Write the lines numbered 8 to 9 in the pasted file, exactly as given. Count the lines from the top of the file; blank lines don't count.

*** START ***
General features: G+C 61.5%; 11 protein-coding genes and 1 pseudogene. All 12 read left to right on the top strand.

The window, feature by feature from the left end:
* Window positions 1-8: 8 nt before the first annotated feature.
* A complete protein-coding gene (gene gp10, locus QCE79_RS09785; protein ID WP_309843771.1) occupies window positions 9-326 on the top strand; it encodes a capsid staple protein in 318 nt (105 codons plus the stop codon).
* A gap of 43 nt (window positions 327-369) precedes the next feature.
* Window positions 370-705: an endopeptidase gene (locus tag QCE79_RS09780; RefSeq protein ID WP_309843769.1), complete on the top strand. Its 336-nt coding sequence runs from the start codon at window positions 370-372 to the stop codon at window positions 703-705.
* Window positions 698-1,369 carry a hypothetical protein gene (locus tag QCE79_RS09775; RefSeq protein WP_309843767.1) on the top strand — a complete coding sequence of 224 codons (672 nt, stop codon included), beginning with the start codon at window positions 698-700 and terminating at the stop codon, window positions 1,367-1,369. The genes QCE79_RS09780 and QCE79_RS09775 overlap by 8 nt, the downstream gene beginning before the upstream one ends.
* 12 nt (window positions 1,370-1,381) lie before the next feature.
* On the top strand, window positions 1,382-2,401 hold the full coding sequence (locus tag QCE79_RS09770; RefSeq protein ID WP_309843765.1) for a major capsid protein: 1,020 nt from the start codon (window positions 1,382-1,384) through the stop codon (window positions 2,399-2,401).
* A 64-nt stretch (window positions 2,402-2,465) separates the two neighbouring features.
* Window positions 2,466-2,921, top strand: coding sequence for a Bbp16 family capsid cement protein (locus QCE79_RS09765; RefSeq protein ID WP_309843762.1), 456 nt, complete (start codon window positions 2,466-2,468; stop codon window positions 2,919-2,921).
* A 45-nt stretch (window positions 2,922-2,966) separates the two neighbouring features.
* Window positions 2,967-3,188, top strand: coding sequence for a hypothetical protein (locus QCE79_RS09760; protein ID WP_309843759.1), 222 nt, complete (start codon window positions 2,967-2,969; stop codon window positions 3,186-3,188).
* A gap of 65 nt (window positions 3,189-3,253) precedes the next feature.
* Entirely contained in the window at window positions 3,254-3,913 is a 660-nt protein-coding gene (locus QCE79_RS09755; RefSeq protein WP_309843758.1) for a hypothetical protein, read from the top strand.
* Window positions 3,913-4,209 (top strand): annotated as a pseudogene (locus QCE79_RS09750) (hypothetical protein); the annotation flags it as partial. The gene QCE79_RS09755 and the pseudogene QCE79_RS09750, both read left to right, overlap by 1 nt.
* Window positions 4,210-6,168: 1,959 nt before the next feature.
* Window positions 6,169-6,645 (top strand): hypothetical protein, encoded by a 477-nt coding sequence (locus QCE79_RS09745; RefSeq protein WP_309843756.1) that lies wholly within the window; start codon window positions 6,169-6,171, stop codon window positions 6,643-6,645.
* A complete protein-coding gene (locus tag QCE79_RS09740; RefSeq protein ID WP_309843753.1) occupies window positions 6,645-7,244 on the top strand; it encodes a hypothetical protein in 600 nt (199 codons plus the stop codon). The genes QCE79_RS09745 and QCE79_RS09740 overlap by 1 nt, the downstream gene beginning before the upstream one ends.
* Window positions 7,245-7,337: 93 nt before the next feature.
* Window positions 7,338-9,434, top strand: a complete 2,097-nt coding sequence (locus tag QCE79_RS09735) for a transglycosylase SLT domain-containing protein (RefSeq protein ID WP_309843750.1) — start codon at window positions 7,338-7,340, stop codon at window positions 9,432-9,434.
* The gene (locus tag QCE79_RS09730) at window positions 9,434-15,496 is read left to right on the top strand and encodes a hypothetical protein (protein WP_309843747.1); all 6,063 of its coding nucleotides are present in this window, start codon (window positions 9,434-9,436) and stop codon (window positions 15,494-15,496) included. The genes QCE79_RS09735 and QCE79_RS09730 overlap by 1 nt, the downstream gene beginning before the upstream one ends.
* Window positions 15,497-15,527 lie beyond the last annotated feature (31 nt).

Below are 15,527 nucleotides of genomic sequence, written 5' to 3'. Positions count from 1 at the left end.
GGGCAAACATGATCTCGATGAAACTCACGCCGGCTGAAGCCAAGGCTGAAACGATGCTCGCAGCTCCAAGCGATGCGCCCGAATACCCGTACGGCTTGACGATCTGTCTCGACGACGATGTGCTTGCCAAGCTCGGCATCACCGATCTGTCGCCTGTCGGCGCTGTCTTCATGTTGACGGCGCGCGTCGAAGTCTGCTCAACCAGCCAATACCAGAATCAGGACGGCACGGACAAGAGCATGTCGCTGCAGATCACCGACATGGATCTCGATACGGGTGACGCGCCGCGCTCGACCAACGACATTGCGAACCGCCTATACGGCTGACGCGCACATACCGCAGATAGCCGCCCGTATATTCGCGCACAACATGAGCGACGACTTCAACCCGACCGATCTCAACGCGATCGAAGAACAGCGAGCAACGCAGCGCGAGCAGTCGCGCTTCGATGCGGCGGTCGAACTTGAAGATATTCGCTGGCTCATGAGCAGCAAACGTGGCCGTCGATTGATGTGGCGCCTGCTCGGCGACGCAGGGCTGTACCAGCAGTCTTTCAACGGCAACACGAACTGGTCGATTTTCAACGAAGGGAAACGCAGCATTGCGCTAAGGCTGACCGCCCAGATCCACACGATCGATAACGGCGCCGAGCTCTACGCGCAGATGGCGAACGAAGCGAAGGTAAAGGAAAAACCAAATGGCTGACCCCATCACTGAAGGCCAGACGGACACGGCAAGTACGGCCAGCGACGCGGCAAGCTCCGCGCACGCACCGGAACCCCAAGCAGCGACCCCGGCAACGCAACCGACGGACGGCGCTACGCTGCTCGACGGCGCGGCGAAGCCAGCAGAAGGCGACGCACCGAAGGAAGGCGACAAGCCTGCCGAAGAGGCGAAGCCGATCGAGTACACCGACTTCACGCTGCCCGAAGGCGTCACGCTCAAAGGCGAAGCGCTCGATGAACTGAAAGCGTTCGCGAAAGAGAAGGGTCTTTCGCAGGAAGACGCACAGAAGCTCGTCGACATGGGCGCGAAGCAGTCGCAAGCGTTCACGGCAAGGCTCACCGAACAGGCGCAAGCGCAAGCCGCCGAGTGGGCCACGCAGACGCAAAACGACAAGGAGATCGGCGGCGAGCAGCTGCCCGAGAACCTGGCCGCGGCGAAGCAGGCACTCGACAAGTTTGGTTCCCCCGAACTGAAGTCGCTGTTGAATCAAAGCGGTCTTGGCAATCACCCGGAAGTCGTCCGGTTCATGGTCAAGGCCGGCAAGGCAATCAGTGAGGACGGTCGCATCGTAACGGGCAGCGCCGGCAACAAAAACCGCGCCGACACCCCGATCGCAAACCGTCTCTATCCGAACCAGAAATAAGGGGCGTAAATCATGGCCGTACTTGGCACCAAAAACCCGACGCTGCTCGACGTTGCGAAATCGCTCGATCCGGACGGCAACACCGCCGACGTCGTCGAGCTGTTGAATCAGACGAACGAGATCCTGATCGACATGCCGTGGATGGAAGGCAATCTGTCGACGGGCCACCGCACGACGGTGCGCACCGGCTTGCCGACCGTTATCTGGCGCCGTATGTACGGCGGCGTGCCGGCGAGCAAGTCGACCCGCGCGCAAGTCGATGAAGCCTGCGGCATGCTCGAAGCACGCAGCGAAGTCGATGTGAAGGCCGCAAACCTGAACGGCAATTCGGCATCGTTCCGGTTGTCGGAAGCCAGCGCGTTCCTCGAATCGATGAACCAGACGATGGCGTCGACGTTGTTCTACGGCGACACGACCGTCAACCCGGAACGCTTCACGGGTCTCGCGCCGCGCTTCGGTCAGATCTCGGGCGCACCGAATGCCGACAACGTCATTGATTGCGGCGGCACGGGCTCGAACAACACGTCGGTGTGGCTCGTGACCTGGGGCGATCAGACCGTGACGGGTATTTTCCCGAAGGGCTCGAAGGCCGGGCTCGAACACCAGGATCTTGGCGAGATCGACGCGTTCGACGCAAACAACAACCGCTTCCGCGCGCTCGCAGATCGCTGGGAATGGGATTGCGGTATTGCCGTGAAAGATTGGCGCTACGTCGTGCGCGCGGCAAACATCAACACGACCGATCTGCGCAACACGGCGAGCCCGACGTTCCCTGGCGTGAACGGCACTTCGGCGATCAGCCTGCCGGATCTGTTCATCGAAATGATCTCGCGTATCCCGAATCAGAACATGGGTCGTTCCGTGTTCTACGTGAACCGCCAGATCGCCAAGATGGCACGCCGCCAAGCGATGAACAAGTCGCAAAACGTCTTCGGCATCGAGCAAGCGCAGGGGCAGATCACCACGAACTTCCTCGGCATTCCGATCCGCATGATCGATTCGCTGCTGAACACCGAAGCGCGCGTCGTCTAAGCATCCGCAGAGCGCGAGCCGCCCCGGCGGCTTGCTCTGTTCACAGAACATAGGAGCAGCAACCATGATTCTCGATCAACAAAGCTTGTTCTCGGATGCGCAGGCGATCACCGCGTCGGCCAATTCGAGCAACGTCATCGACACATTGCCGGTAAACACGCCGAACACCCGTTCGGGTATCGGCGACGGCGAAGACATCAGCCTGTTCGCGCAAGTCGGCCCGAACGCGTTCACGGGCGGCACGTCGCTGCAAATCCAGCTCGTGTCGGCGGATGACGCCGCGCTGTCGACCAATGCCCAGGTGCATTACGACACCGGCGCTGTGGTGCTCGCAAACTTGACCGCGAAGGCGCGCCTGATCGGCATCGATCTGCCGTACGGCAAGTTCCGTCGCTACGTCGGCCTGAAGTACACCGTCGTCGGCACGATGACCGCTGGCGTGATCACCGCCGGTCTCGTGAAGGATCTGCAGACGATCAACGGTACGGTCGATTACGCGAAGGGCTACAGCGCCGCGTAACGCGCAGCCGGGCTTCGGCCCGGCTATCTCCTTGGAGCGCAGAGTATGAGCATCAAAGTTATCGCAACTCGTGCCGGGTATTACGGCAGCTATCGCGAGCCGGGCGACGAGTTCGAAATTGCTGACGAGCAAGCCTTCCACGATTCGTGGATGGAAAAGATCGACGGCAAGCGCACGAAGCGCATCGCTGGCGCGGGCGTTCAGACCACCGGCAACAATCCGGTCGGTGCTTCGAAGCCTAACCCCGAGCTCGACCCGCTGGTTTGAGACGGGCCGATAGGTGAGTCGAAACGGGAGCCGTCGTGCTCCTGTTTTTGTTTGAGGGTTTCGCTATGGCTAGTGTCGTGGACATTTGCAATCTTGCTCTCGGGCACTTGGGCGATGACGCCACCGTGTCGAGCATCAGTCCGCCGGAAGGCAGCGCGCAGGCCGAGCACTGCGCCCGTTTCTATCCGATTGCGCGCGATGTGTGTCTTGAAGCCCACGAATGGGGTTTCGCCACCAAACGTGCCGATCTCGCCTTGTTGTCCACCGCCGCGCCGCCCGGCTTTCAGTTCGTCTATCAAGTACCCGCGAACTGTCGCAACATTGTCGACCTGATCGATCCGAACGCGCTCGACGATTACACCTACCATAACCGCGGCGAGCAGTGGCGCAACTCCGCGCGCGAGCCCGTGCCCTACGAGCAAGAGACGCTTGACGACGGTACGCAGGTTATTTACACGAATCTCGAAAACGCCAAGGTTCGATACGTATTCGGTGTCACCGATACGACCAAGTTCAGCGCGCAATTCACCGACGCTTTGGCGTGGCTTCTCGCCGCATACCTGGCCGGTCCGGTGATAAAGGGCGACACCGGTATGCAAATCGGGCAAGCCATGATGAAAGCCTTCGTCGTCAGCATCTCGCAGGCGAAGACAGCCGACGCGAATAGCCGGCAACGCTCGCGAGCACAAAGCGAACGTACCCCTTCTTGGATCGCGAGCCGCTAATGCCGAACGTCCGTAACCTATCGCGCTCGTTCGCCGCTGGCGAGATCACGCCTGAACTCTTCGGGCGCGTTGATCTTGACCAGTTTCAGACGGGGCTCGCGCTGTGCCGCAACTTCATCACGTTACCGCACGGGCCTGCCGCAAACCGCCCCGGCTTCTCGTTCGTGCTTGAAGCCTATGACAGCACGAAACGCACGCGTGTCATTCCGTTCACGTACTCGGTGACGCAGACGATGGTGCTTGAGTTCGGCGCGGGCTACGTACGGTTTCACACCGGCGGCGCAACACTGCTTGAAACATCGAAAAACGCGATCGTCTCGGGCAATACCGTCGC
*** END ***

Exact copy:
* 12 nt (window positions 1,370-1,381) lie before the next feature.
* On the top strand, window positions 1,382-2,401 hold the full coding sequence (locus tag QCE79_RS09770; RefSeq protein ID WP_309843765.1) for a major capsid protein: 1,020 nt from the start codon (window positions 1,382-1,384) through the stop codon (window positions 2,399-2,401).